Norway and Russia create highways in the sky

New air routes between Norway and Russia enable increased traffic in Norwegian air space, less CO2 emissions for each flight and lower costs for the airlines.

An on-going collaboration between Avinor and the supplier of Russian air traffic services, Federal Air Navigation Service (Rosaeronavigatsia) forms the basis for important route developments between Norwegian and Russian air space. As late as last year, new routes were opened in which overflights enter Norwegian air space midway between Finnmark and Bjørnøya.

"New routes will always be a topic of the collaboration we have with our large neighbour to the East", says the head of the Control Centre in Avinor, Jens Petter Duestad.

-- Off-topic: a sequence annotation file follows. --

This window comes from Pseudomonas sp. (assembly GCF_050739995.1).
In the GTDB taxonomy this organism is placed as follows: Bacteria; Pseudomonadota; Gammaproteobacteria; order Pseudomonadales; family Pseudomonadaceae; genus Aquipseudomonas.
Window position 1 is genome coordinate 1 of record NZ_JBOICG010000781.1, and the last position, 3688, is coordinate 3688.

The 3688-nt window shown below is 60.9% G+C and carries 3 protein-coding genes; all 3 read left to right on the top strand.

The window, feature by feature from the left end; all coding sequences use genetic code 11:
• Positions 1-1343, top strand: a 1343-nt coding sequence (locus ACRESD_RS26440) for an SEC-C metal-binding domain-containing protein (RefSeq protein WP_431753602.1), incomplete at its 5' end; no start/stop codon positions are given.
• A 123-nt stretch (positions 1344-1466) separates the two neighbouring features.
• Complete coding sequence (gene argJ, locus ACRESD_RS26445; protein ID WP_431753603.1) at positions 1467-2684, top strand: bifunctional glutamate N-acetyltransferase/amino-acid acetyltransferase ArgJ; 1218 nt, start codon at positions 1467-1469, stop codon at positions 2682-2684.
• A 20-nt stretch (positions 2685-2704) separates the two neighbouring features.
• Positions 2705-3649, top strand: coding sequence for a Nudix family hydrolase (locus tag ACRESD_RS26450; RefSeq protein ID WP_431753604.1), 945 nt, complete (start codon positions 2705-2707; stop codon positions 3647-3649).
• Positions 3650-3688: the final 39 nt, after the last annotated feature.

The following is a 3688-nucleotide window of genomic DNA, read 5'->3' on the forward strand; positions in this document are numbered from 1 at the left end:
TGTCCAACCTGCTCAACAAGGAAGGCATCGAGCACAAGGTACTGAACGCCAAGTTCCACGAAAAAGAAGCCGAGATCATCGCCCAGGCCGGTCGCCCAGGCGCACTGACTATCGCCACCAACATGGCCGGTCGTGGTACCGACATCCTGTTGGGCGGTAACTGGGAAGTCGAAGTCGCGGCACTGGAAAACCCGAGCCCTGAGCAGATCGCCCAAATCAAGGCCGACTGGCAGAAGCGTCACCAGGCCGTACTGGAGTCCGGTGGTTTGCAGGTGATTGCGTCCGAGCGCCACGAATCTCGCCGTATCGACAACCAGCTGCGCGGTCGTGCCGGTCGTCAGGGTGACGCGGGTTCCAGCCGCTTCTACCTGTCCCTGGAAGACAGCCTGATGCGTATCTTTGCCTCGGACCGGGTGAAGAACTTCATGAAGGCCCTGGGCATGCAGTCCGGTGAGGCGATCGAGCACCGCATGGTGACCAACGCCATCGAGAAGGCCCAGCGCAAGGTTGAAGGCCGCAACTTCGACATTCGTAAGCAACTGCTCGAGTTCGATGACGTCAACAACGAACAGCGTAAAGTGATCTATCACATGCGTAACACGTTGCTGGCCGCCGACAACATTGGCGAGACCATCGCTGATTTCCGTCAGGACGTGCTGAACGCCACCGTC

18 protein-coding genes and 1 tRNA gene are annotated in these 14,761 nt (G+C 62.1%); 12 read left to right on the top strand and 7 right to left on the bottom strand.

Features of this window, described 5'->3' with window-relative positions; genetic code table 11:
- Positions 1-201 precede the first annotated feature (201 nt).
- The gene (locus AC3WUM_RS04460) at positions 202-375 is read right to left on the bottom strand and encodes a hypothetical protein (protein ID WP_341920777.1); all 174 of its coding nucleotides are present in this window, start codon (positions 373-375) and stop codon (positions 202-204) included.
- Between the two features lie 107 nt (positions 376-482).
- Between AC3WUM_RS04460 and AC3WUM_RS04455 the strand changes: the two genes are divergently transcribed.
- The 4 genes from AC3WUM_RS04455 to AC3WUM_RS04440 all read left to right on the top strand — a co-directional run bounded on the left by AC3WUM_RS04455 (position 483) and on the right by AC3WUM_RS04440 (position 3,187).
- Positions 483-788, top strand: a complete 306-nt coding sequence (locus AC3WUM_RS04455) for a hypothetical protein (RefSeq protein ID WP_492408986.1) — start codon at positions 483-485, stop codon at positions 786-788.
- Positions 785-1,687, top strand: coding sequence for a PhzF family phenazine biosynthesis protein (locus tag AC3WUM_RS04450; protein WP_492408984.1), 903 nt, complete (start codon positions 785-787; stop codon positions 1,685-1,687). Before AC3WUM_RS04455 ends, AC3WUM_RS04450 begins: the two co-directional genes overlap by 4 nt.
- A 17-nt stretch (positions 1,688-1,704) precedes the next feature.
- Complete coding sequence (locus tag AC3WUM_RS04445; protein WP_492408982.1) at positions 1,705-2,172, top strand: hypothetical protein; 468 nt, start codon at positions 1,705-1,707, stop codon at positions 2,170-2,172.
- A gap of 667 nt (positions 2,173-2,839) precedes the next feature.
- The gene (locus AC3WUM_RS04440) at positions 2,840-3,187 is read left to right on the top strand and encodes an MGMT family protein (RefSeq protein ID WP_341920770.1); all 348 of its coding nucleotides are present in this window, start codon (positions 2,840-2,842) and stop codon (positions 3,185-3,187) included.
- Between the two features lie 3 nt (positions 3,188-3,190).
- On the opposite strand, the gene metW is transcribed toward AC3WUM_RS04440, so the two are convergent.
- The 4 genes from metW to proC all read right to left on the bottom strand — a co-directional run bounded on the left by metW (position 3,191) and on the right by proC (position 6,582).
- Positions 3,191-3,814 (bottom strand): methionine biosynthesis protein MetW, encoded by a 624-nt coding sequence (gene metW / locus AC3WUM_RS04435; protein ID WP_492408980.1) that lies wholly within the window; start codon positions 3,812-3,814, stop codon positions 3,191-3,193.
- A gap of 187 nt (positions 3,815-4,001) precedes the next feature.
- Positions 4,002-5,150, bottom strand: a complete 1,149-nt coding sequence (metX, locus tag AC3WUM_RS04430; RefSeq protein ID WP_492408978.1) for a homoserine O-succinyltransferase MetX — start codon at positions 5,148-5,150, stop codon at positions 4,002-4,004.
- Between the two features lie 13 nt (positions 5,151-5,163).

Avoids stopovers and shortens the journey

For the airlines, the new routes mean shorter distances, less use of fuel and fewer stopovers.

"This creates possibilities for new markets, particularly for what we call 'ultra long haul' flights. A recent example of such a flight is the New Delhi - New York route, which has a flying time of close to 16 hours", says Duestad. He adds that the newer long range aircrafts also have enabled these routes.

Strong developments after the fall of the Soviet Union

Prior to the fall of the Soviet Union, collaboration with Russia was more difficult. However, since then developments have been rapid. This has particularly been the case in recent years. In 2003, there were about 500 flights annually between Norwegian and Russian air space. Today, there are more than 1000 flights.

"In principle, there are now no differences between the collaborations we have with Russia and the Murmansk Control Centre and those we have with Stockholm, Malmø and Copenhagen", says Duestad.
Sindre Anonsen


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